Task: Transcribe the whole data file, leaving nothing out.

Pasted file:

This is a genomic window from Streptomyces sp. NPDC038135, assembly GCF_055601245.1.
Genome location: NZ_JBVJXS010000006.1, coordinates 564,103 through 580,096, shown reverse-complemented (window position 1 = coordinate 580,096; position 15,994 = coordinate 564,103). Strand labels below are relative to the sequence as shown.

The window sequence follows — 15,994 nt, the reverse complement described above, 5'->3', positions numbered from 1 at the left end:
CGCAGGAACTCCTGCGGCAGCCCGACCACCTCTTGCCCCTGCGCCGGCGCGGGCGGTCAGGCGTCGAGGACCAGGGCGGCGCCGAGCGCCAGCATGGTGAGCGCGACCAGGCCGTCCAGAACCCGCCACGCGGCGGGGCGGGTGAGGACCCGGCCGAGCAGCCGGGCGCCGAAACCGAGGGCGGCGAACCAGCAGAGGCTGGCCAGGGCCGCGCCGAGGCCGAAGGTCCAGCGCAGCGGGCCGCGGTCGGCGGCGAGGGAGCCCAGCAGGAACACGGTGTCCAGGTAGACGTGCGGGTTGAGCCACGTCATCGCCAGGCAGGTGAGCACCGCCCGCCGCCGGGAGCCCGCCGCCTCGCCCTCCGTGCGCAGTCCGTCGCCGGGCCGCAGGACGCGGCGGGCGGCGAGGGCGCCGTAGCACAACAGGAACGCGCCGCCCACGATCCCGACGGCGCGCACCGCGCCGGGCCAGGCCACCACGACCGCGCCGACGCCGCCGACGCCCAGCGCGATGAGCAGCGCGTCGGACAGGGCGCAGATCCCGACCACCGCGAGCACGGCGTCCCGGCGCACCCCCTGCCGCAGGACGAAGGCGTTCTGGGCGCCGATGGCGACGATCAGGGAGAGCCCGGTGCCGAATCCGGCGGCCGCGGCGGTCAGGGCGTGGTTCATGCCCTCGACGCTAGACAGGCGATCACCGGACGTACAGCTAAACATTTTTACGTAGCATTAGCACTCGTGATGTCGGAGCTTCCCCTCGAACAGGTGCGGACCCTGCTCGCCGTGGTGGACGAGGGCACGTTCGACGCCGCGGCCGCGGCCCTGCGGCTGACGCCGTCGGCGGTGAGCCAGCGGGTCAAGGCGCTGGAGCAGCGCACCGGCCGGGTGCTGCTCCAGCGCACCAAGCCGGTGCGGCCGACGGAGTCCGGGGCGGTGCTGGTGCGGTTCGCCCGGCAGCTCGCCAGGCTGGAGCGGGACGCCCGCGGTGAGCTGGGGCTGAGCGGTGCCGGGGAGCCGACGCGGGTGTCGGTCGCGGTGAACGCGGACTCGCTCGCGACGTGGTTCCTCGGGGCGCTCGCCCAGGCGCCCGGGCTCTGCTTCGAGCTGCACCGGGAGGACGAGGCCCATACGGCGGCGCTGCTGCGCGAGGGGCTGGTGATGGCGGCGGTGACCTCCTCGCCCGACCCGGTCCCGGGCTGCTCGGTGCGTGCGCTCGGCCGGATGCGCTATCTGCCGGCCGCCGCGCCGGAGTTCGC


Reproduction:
This is a genomic window from Streptomyces sp. NPDC038135, assembly GCF_055601245.1.
Genome location: NZ_JBVJXS010000006.1, coordinates 564,103 through 580,096, shown reverse-complemented (window position 1 = coordinate 580,096; position 15,994 = coordinate 564,103). Strand labels below are relative to the sequence as shown.

The window sequence follows — 15,994 nt, the reverse complement described above, 5'->3', positions numbered from 1 at the left end:
CGCAGGAACTCCTGCGGCAGCCCGACCACCTCTTGCCCCTGCGCCGGCGCGGGCGGTCAGGCGTCGAGGACCAGGGCGGCGCCGAGCGCCAGCATGGTGAGCGCGACCAGGCCGTCCAGAACCCGCCACGCGGCGGGGCGGGTGAGGACCCGGCCGAGCAGCCGGGCGCCGAAACCGAGGGCGGCGAACCAGCAGAGGCTGGCCAGGGCCGCGCCGAGGCCGAAGGTCCAGCGCAGCGGGCCGCGGTCGGCGGCGAGGGAGCCCAGCAGGAACACGGTGTCCAGGTAGACGTGCGGGTTGAGCCACGTCATCGCCAGGCAGGTGAGCACCGCCCGCCGCCGGGAGCCCGCCGCCTCGCCCTCCGTGCGCAGTCCGTCGCCGGGCCGCAGGACGCGGCGGGCGGCGAGGGCGCCGTAGCACAACAGGAACGCGCCGCCCACGATCCCGACGGCGCGCACCGCGCCGGGCCAGGCCACCACGACCGCGCCGACGCCGCCGACGCCCAGCGCGATGAGCAGCGCGTCGGACAGGGCGCAGATCCCGACCACCGCGAGCACGGCGTCCCGGCGCACCCCCTGCCGCAGGACGAAGGCGTTCTGGGCGCCGATGGCGACGATCAGGGAGAGCCCGGTGCCGAATCCGGCGGCCGCGGCGGTCAGGGCGTGGTTCATGCCCTCGACGCTAGACAGGCGATCACCGGACGTACAGCTAAACATTTTTACGTAGCATTAGCACTCGTGATGTCGGAGCTTCCCCTCGAACAGGTGCGGACCCTGCTCGCCGTGGTGGACGAGGGCACGTTCGACGCCGCGGCCGCGGCCCTGCGGCTGACGCCGTCGGCGGTGAGCCAGCGGGTCAAGGCGCTGGAGCAGCGCACCGGCCGGGTGCTGCTCCAGCGCACCAAGCCGGTGCGGCCGACGGAGTCCGGGGCGGTGCTGGTGCGGTTCGCCCGGCAGCTCGCCAGGCTGGAGCGGGACGCCCGCGGTGAGCTGGGGCTGAGCGGTGCCGGGGAGCCGACGCGGGTGTCGGTCGCGGTGAACGCGGACTCGCTCGCGACGTGGTTCCTCGGGGCGCTCGCCCAGGCGCCCGGGCTCTGCTTCGAGCTGCACCGGGAGGACGAGGCCCATACGGCGGCGCTGCTGCGCGAGGGGCTGGTGATGGCGGCGGTGACCTCCTCGCCCGACCCGGTCCCGGGCTGCTCGGTGCGTGCGCTCGGCCGGATGCGCTATCTGCCGGCCGCCGCGCCGGAGTTCGC